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10 Best Indian EPs of 2019

From experimental debuts to fusion offerings, this year was filled with eclectic and promising releases

Here are our picks of the best EPs to come out of India in 2019.

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MOSKO — Teeth 

If you’re looking for a sonic delight, look no further than New Delhi dance-rock act MOSKO’s debut four-track EP Teeth. Helmed by vocalist Kavya Trehan and guitarist Moses Koul and accentuated by bassists Abhinav Chaudhury and Amar Pandey as well as drummers Karan Malik and Suyash Gabriel, the record includes a belting opening track in “Smooth” and moves to the jumpy breakdown-friendly “Mosey Pants.” The EP also delivers a mellifluous listen with “YDEK” and ends with the euphoric glitch leaning “Drance 109.” Throughout Teeth, Trehan’s hooky vocals stand out while Koul’s intricate guitar work creates quite a treat for the ears. — D.B.

Pacifist — Greyscale Dreams

Firing an opening salvo to seek the ever-necessary introspection into modern existence, Mumbai post-hardcore band Pacifist breathed into the music circuit some much-needed substance. Piecing together the best parts of American artists like At The Drive-In, Fugazi and Converge, Pacifist’s debut EP took on keyboard warriors (on the chaotic “Reactionary”), societal and political apathy (the simmering “Double Down”) and lived up to the moshpit-provoking dissonance legacy of the subgenre. “Pedigreed” is suitably wiry and peppered with calls for “jump!” but the title track changes everything. Pacifist reach into a shattered part of 21st-century urban living, occasionally swinging and kicking with a punk bridge section, but ultimately settling down amongst the shards. — A.T.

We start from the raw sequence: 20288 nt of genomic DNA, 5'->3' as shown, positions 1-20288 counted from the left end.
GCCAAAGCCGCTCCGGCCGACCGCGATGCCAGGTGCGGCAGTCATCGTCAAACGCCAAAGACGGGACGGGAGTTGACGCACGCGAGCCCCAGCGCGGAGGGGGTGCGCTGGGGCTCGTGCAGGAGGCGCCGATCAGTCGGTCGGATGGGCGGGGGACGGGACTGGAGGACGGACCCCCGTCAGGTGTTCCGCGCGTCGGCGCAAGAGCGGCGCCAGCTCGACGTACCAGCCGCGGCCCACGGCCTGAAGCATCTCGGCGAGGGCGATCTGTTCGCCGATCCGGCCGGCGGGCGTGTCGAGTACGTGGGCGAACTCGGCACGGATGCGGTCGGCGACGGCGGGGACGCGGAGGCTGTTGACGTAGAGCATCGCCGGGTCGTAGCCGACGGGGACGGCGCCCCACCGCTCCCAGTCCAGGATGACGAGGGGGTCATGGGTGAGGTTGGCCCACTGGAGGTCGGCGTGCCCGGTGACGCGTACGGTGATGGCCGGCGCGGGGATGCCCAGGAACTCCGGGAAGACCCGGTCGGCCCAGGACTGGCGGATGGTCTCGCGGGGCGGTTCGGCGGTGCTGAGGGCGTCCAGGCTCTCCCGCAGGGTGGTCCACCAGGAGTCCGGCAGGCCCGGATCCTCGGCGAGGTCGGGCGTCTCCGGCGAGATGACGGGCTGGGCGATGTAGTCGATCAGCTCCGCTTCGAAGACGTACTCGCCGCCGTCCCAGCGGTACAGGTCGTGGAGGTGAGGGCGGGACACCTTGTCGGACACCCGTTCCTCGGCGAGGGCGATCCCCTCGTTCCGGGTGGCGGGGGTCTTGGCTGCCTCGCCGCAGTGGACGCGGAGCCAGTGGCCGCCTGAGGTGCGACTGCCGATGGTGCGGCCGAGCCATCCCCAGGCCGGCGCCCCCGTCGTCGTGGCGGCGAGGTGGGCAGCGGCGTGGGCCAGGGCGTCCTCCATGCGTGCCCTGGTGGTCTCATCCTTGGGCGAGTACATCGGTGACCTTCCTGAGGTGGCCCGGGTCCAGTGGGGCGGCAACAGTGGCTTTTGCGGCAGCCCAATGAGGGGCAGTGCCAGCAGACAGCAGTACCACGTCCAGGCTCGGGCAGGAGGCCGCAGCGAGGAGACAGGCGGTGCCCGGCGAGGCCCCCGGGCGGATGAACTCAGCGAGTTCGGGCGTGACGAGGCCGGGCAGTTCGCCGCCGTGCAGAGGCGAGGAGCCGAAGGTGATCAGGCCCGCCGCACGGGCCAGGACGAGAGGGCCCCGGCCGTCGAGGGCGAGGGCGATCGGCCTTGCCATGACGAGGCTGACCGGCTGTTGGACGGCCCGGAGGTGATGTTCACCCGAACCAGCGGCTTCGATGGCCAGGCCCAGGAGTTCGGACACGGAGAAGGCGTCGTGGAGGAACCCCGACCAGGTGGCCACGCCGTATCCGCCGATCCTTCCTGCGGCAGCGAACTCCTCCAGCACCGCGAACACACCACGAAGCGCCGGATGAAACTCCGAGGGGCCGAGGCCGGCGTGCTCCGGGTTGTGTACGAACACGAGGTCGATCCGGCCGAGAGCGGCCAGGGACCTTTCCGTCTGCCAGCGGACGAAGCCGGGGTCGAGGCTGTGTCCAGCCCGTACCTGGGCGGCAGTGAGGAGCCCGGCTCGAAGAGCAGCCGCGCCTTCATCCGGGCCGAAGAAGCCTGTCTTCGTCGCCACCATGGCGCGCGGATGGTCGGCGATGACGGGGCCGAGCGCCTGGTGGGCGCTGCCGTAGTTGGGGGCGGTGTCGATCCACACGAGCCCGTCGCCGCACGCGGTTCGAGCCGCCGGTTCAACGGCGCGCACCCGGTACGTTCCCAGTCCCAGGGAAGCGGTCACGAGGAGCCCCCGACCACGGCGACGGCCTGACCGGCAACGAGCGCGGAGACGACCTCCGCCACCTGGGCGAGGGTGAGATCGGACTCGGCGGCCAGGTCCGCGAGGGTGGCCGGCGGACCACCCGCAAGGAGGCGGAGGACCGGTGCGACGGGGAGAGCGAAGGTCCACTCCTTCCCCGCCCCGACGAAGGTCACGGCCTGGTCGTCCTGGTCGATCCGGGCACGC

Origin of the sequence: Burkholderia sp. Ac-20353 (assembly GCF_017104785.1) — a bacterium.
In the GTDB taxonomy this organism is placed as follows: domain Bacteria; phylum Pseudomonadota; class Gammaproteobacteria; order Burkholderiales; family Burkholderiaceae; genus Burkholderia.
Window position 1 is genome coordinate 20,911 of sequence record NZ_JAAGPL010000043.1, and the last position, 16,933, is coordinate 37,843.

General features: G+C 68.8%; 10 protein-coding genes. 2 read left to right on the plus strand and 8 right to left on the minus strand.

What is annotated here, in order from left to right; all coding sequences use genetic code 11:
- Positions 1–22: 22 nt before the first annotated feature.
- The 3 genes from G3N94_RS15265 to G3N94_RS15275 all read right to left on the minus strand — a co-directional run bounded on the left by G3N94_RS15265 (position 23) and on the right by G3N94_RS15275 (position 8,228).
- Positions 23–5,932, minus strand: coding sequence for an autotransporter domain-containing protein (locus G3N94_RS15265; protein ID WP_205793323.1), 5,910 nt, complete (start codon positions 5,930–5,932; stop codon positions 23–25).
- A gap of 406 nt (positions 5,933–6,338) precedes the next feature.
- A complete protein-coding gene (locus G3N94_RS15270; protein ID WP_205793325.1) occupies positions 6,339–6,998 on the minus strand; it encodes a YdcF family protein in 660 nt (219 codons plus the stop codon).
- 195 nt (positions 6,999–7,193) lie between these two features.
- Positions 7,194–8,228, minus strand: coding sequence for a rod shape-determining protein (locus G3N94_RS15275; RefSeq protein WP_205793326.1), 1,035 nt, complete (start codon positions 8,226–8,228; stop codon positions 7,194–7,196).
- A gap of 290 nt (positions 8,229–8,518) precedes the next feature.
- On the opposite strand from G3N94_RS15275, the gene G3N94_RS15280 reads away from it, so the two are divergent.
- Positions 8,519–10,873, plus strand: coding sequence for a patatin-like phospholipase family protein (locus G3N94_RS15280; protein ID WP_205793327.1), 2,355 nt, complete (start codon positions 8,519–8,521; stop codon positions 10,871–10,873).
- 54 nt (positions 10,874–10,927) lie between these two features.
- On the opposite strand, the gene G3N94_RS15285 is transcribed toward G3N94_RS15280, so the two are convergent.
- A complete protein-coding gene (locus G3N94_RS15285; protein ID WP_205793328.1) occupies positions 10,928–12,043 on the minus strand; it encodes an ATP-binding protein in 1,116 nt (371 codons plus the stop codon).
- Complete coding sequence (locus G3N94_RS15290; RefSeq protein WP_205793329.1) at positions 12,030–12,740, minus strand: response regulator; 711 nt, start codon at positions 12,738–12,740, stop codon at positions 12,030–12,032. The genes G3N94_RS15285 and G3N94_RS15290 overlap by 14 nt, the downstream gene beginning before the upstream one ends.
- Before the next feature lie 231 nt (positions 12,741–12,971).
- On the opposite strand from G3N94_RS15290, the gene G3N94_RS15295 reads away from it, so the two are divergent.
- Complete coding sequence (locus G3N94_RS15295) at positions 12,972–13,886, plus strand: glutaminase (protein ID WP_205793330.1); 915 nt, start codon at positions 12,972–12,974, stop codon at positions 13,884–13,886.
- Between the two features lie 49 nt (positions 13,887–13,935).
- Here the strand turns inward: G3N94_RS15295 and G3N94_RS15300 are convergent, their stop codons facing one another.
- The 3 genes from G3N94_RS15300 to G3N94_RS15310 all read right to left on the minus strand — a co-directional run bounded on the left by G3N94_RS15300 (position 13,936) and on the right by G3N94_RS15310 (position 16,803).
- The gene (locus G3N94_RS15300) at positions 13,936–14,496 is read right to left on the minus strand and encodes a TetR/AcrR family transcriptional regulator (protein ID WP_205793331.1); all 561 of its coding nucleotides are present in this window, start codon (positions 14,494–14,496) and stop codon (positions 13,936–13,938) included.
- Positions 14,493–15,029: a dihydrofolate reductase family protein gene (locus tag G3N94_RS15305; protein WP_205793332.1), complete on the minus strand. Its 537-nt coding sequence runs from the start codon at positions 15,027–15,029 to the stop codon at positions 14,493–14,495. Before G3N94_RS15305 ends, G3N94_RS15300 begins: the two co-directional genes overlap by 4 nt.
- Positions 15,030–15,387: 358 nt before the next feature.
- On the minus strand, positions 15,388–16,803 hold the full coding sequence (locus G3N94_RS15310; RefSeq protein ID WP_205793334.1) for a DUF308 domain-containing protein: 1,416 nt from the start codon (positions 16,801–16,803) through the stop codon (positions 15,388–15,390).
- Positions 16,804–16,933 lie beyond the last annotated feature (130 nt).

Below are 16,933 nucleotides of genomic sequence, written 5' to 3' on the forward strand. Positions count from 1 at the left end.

The F16s — WKND FRNDS

Chennai alt-rockers The F16s hit all the right spots on their beautifully arranged new four-track EP WKND FRNDS. A labor of love that was in the works for a few years, the record is packed with diversity, harmonies, synth-driven effervescence and dance-y elements that sit well with slow-paced burners. Opening up with the moody “My Baby’s Beak,” the band space out on “Boudoir” before going all synth and melodic with “Amber.” The closing title track sums up the entire EP well with a range of musicality featured in it — from guitar licks, groovy drum parts and claps, plus a memorable vocal harmony when frontman Josh Fernandez pleads “Why don’t you stay.”– D.B.

Prabh Deep — KING

A followup to his 2017 breakout debut LP Class-Sikh (produced by Sez On The Beat), New Delhi rapper Prabh Deep’s EP KING is a record that isn’t afraid to keep switching up the sonic palette. Transitioning from the dark trap and bass blends of his first album to smooth jazz hooks, melodic vocals, eclectic basslines, guitar riffs and groovy synth with KING, the rapper reinvented his sound with the self-produced record. Bringing bassist Harshit Misra aka Hashbass and keyboardist Archit Anand on for the semi-autobiographical “Maya,” the first single from the EP, Prabh Deep surprised listeners with just how experimental he could get. The rapper wasn’t a lone wolf either on KING, getting fellow Punjabi rapper HRJS to lend vocals on the groovy “Khat” and harmonization by Tansolo on the melodic “King.” The one thing that didn’t change? The rappers evocative socio-political commentary, proving once again that Prabh Deep’s voice wouldn’t be lost in a sea of trends. — J.X.

Vaisakh Somanath — Thevai

Kochi-based Tamil singer-songwriter Vaisakh Somanath brought his much needed wide-eyed worldview, measuring it out in spoonfuls of groovy, saxophone-leaning soul and R&B on his four-track debut. Somanath talks about changing society and oneself in his calming lilt, delving on alternative living as though it’s an option long ignored. You’re rarely going to hear songs about homeschooling (“Pattampoochi”) and sustainable living (“Neelavaanam”) delivered as succinctly and cinematically as Somanath has. Environmental conservation might be the need of the hour, but Somanath isn’t going to shout about it, rather offering a sweet song about living within one’s needs and looking at the world through the eyes of love (“Thevai”). It’s layered, intelligent pop at times, although Somanath does allow himself one escape route on the upbeat, jazz-leaning love song “Mayapenne.” — A.T.